Without saying anything bad about Delphi, because Delphi is a system that I love very much; but having to update your entire component stack just to use the latest Delphi, is sadly one of the factors that have led developers to abandon the platform. If you have USD 10.000 in dependencies, having to pay that as well as buying Delphi can be difficult to justify; especially when comparing with other languages and ecosystems.

For me, Hydra has been a tremendous boon for Delphi. It has allowed me to keep current with Delphi and all it’s many new features, without losing the money I have already invested in components packages.

If you are looking for something to bring your product to the next level, then I urge you to spend a few hours with Hydra. The documentation is exceptional, the features and benefits are outstanding — and you will wonder how you ever managed to work without them.

External resources

Disclaimer: I am not a salesman by any stretch of the imagination. I realize that promoting a product made by the company you work for might come across as a sales pitch; but that’s just it: I started to work for RemObjects for a reason. And that reason is that I have used their products since they came on the market. I have worked with these components long before I started working at RemObjects.

.NetRocks, you made my day!

October 11, 2019 7 comments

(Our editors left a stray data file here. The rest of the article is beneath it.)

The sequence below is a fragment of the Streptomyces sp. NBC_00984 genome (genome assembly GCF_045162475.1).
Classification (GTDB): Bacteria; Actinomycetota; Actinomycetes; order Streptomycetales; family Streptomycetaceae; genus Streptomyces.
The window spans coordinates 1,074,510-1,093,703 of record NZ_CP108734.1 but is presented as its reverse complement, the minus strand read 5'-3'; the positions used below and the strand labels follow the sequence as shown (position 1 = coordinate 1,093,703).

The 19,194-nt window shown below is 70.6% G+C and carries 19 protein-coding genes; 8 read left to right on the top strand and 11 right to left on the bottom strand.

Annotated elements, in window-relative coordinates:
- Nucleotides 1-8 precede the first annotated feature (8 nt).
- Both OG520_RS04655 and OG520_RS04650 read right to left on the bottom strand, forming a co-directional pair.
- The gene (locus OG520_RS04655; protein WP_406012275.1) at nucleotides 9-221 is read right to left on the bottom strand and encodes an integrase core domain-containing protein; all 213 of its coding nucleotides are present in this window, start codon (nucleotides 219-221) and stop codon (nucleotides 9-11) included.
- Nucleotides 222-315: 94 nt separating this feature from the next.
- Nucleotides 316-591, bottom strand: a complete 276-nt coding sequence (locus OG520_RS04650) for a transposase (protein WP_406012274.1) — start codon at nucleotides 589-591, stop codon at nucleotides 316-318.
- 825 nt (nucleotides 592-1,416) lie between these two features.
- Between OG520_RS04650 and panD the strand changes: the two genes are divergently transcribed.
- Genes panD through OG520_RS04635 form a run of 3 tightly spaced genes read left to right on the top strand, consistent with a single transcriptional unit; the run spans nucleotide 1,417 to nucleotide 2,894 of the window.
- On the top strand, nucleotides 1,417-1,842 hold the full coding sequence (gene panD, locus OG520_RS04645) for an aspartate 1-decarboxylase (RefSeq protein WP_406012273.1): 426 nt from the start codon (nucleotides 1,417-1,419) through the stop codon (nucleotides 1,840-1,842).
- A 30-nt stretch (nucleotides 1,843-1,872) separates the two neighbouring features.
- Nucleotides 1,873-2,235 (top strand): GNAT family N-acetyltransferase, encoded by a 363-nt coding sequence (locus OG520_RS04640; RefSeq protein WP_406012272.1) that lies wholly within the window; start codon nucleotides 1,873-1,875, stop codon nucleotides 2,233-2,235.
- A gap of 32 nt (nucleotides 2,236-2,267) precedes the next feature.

72462670_10156562141710906_5626655686042583040_nA popular website for .Net developers is called dot-net-rocks. This is an interesting site that has been going for a while now; well worth the visit if you do work with the .Net framework via RemObjects Elements, VS or Mono.

Now it turns out that the guys over at dot–net-rocks just did an episode on their podcast where they open by labeling me as a “raving lunatic” (I clearly have my moments); which I find absolutely hilarious, but not for the same reasons as them.

Long story short: They are doing a podcast on how to migrate legacy Delphi applications to C#, and in that context they somehow¬†tracked down an article I posted way back in 2016, which was meant as a satire piece. Now don’t get me wrong, there are serious points in the article, like how the .Net framework was modeled on the Delphi VCL, and how the concepts around CLR and JIT were researched at Borland; but the tone of the whole thing, the “larger than life” claims etc. was meant to demonstrate just how some .Net developers behave when faced with alternative eco-systems. Having managed some 16+ usergroups for Delphi, C#, JavaScript (a total of six languages) on Facebook for close to 15 years, as well as working for Embarcadero that makes Delphi -I speak from experience.

It might be news to these guys that large companies around Europe is still using Delphi, modern Delphi, and that Object Pascal as a language scores well on the Tiobi index of popular programming languages. And no amount of echo-chamber mentality is going to change that fact. Heck, as late as 2018 and The Walt Disney Company wanted to replace C# with Delphi, because it turns out that bytecodes and embedded tech is not the best combination (cpu spikes when the GC kicks in, no real-time interrupt handling possible, GPIO delays, the list goes on).

I mean, the post i made back in 2016 is such obvious, low-hanging fruit for a show their size to pound on. You have this massive show that takes on a single, albeit ranting (and probably a bit of a lunatic if I don’t get my coffee) coder’s post. Underlying in the process how little they know about the object pascal community at large. They just demonstrated my point in bold, italic and underline ūüėÄ

Look before you shoot